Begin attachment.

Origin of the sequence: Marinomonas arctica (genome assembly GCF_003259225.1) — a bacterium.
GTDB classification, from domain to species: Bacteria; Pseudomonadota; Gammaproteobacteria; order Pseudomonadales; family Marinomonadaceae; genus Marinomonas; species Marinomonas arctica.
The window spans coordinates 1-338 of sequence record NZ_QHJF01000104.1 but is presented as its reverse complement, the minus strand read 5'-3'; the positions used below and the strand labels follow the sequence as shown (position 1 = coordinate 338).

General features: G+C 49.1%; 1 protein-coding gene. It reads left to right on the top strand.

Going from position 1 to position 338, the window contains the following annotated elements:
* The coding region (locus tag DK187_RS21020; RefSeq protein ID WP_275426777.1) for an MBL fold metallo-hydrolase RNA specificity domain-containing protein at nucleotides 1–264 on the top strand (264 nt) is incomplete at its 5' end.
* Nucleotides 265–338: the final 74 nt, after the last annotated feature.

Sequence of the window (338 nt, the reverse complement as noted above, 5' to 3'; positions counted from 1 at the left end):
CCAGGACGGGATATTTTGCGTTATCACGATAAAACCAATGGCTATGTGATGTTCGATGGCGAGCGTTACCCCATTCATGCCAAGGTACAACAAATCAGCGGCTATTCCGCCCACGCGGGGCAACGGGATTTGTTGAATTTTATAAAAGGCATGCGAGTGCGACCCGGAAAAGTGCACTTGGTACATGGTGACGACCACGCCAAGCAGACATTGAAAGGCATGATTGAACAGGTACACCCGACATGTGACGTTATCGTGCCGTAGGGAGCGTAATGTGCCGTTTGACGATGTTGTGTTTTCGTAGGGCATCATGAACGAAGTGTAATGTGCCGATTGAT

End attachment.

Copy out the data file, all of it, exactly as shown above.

Origin of the sequence: Marinomonas arctica (genome assembly GCF_003259225.1) — a bacterium.
GTDB classification, from domain to species: Bacteria; Pseudomonadota; Gammaproteobacteria; order Pseudomonadales; family Marinomonadaceae; genus Marinomonas; species Marinomonas arctica.
The window spans coordinates 1-338 of sequence record NZ_QHJF01000104.1 but is presented as its reverse complement, the minus strand read 5'-3'; the positions used below and the strand labels follow the sequence as shown (position 1 = coordinate 338).

General features: G+C 49.1%; 1 protein-coding gene. It reads left to right on the top strand.

Going from position 1 to position 338, the window contains the following annotated elements:
* The coding region (locus tag DK187_RS21020; RefSeq protein ID WP_275426777.1) for an MBL fold metallo-hydrolase RNA specificity domain-containing protein at nucleotides 1–264 on the top strand (264 nt) is incomplete at its 5' end.
* Nucleotides 265–338: the final 74 nt, after the last annotated feature.

Sequence of the window (338 nt, the reverse complement as noted above, 5' to 3'; positions counted from 1 at the left end):
CCAGGACGGGATATTTTGCGTTATCACGATAAAACCAATGGCTATGTGATGTTCGATGGCGAGCGTTACCCCATTCATGCCAAGGTACAACAAATCAGCGGCTATTCCGCCCACGCGGGGCAACGGGATTTGTTGAATTTTATAAAAGGCATGCGAGTGCGACCCGGAAAAGTGCACTTGGTACATGGTGACGACCACGCCAAGCAGACATTGAAAGGCATGATTGAACAGGTACACCCGACATGTGACGTTATCGTGCCGTAGGGAGCGTAATGTGCCGTTTGACGATGTTGTGTTTTCGTAGGGCATCATGAACGAAGTGTAATGTGCCGATTGAT